Chat with ya later-

Tuesday, March 20, 2012

Cultural Differences

One of the common things that I'm often asked about is the cultural differences that we experience here and several mentioned that on facebook recently when I requested some ideas for blog posts.   So, I thought I'd take a minute to just tell you about one that has struck me recently.  I guess after being here almost 2 years it took me back that I've actually become accustomed to it and look right past it most of the time now  The issue is one of personal space.  The local people here don't have an appreciation for it and I've learned that it is not a mean spirited, ill willed or even intentional act (or lack of ) for them.  It is, rather, a state of being and when you have always lived in a country with this many people it's just the way it is.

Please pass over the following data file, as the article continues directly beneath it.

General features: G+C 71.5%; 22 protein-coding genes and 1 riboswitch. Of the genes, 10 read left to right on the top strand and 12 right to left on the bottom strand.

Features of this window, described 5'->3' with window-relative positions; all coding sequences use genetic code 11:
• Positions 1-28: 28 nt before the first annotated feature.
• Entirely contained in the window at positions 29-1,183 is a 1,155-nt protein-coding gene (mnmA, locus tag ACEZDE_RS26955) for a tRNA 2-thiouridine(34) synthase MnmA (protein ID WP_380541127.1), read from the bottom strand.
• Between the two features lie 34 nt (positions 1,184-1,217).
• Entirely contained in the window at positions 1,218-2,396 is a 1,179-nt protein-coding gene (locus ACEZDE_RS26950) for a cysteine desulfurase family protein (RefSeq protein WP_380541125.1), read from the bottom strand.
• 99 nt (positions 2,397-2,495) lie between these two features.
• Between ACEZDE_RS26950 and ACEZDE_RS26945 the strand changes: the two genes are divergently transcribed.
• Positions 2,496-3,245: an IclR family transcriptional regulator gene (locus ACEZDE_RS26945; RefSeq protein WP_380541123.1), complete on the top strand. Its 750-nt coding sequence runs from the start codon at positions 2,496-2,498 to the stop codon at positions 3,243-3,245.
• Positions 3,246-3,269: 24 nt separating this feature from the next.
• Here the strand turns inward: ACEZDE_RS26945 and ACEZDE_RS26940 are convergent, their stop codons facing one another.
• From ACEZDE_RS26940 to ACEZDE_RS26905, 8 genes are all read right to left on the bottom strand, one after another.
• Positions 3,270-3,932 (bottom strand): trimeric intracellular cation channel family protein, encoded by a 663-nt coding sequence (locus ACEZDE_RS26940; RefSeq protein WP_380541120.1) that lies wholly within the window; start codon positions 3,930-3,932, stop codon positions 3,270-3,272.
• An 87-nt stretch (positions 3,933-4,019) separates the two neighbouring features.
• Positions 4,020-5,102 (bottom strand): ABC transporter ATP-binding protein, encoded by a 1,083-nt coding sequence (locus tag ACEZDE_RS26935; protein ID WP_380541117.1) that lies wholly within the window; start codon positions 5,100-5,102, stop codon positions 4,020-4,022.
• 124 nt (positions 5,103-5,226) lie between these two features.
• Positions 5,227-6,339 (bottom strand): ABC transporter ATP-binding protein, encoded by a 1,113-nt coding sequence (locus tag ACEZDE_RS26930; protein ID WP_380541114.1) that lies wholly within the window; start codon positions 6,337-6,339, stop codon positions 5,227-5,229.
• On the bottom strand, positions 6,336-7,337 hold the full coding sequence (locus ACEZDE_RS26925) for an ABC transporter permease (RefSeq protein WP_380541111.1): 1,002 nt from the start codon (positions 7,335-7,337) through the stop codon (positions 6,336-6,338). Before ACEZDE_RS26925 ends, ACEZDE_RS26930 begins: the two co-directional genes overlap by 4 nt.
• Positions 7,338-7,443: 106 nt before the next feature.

You might think that I would be referring to the common "you're in my space" type of issue that we often use in the US when someone is literally getting too close for comfort to your physical body.  This is not what I'm referring too.  I'm more referring to the fact that the locals don't really have a personal space therefore they aren't concerned or worried about doing things that are normally reserved for your own personal (read private) space.  For example, picking your nose and examining what you find before "flicking" your find while people are exactly 15 inches from you is completely normal.  The same thing can be said for taking a minute to remove anything that might have creeped to where it doesn't normally belong thus causing a bit of discomfort......yep, just take care of that with me right here behind you in the elevator...don't mind me.  Then there is one of my favorites and that is the extremely loud and oh-so-close-to-me hocking of the phlegm that, from the sound of it, has been lodged there for at least 3 days.  I absolutely love to hear, witness and then walk around that large splat you just created. The teeth picking, scratching, phone conversations, and many other actions are just taken care of when and where the need arises--regardless of who might be right next to you.